Stop Asking Me Foolish Ish Bout My Dreadlocks
I’ve been growing my dreadlocks for the past eight years. I say dreadlocks, because to me they’re more than a hairstyle or some fad being embraced by a particular new wave of black women who are sporting natural tresses as the “in-thing.” My dreadlocks are somehow entwined with my spirituality, my attitude, much of who I am. I’ve heard many women say they started locks because they were having problems with relaxed hair. That wasn’t the case for me. In the 12 years I wore my hair relaxed, I never had any issues. In fact, I’ve always had a healthy head of hair whether worn long or short.
I’d dreamt about having dreadlocks years before I would even begin the process. From my early teenage years when my hair was still natural, I’d approached my mother on the subject. Back then in the Caribbean there was a certain taboo with the hairstyle. Dreadlocks were inextricably linked to the Rastafarian movement that popularized them and unfortunately within the Barbadian society at the time, there was some negative stigma to being Rasta. My mother wouldn’t hear of it.
The year I turned 15, my godmother took me to a top male stylist in our capital Bridgetown and I got my first relaxed hair do. For a while I liked it. But by the time I was ready to graduate secondary school, I wanted to get rid of it. So much so, that I chopped off almost all of my shoulder-length hair into what was hottest do of the day – “The Toni Braxton” look. It was this hairstyle that preserved my tolerance for relaxed hair. Everyone loved the look on me and the compliments ensured I kept it for at least three years.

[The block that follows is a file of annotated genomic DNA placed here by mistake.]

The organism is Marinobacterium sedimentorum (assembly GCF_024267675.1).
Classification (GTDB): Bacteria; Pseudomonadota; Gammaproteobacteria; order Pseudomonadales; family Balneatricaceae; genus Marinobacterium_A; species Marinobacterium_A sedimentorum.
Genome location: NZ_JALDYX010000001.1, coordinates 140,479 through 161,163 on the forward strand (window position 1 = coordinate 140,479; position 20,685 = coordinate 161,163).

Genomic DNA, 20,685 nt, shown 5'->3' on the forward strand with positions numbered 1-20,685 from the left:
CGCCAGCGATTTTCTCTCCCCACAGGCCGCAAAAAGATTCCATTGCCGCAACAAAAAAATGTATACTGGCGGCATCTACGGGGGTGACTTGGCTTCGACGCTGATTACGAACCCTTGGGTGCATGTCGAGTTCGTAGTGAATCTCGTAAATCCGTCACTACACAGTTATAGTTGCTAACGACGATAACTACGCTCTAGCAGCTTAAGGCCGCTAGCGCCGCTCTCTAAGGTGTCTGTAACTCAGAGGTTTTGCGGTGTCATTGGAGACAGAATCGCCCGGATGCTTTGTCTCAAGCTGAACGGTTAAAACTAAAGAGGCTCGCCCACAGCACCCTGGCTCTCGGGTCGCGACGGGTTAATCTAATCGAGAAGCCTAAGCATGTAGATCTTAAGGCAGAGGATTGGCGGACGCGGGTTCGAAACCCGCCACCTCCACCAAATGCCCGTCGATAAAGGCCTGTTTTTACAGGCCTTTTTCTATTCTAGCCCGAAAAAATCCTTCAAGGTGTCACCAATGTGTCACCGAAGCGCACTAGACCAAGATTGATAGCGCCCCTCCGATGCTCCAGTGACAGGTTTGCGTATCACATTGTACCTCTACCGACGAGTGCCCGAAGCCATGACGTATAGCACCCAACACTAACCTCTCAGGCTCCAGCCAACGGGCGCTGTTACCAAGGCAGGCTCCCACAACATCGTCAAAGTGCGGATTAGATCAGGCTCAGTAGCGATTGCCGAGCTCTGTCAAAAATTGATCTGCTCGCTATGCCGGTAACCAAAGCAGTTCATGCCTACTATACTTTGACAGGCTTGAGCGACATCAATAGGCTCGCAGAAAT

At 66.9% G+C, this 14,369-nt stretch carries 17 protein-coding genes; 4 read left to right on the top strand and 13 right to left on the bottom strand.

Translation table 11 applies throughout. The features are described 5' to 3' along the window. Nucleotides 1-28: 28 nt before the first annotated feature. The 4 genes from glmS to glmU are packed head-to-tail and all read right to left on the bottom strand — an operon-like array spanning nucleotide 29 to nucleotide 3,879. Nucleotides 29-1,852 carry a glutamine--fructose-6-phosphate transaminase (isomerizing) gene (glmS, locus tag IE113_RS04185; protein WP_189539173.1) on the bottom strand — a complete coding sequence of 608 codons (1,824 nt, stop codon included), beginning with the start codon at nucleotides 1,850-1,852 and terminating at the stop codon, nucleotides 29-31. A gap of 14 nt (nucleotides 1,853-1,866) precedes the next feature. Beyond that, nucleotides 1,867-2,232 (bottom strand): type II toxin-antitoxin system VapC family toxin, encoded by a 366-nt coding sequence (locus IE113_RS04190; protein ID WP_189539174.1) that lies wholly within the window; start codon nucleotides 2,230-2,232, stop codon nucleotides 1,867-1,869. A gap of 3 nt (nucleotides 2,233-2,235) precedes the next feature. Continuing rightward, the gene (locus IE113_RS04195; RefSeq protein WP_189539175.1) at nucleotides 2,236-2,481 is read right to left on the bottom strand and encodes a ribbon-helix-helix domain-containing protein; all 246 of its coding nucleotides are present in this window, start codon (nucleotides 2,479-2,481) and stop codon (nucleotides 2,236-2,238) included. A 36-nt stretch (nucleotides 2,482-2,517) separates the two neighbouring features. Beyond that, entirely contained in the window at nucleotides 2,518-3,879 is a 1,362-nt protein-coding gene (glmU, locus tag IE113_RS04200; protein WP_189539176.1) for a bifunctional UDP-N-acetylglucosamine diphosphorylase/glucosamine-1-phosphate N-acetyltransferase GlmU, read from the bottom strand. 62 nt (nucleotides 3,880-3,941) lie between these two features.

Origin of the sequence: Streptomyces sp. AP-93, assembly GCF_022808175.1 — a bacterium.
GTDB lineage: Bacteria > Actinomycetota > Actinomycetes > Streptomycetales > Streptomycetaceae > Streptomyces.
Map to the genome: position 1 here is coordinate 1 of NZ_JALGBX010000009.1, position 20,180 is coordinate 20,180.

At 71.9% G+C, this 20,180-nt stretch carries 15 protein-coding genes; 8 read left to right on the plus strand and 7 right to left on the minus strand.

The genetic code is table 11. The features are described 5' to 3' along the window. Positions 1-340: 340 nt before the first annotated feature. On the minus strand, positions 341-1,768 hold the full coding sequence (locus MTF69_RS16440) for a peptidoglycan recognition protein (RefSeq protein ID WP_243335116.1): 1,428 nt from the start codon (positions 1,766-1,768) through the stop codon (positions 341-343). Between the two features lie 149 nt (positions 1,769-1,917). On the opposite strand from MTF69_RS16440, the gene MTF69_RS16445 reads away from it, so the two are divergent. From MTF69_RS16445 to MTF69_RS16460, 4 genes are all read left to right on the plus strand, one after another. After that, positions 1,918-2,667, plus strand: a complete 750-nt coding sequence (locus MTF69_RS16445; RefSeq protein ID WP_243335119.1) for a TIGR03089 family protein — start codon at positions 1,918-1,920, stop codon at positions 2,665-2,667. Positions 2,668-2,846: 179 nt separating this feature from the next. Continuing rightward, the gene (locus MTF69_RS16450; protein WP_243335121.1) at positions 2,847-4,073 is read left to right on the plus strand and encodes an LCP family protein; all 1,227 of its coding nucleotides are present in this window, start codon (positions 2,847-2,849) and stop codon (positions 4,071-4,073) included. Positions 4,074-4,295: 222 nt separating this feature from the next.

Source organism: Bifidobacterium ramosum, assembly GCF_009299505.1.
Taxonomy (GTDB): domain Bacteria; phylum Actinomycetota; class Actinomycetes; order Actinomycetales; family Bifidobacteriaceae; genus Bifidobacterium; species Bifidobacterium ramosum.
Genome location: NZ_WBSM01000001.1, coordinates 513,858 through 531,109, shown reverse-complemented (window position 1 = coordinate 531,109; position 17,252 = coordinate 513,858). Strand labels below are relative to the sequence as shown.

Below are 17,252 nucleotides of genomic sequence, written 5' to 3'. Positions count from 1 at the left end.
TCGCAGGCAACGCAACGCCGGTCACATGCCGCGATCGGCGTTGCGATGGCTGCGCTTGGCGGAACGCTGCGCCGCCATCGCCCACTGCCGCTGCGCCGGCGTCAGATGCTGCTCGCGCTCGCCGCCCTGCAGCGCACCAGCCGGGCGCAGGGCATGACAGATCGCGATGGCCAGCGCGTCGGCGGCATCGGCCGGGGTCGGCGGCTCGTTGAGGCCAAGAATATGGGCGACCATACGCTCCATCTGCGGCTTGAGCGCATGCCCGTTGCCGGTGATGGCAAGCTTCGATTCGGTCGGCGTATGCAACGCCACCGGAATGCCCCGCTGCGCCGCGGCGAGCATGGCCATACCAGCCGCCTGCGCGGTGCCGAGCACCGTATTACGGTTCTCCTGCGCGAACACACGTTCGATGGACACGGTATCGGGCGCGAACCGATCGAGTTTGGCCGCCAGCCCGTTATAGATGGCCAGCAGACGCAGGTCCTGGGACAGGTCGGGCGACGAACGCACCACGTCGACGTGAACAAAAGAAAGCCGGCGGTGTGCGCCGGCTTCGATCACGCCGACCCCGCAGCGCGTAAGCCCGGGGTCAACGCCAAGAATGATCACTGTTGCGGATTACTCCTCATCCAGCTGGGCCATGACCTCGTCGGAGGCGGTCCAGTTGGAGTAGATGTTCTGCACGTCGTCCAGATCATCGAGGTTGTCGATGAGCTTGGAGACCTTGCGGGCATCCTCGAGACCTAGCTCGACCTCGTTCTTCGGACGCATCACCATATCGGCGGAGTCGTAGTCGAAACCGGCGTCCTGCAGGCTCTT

By the time I started my first job as a reporter I was again itching to get dreadlocks. It wasn’t that I couldn’t maintain relaxed hair; I was actually pretty good at that. People who knew me then can attest that my hair was always on point; I could relax my own hair if need be, cut it, color it, wrap it, hot curl it and I was also savvy at doing my friends’ hair. I remember once approaching a “very senior” editor at the newspaper where I worked and telling him about my hair plans. His response was, “And work where? Not here!”
Such was the big issue with a non-Rastafarian trying to wear dreads in a newsroom in Barbados. We had one person on staff that was Rasta and to my recollection; there was also a British/Barbadian editor who was starting the dreadlocks process – without protest from management. I was a lowly reporter, so I didn’t push the issue. A few years later when I was no longer with that company and had already moved to NY, I returned home for a vacation and ran into that “very senior.” He had just remarried and I was introduced to his beautiful young wife – she had some lovely dreadlocks.
Last Christmas I went home for the holidays and stopped by a couple of the media houses to look up some of my former colleagues. I was amazed and delighted at the number of women wearing locks in the newsroom. In fact, in Barbados as a whole, there seems to be an increasingly high number of women with dreadlocks and for many talented lockticians, maintaining the do has become a thriving business.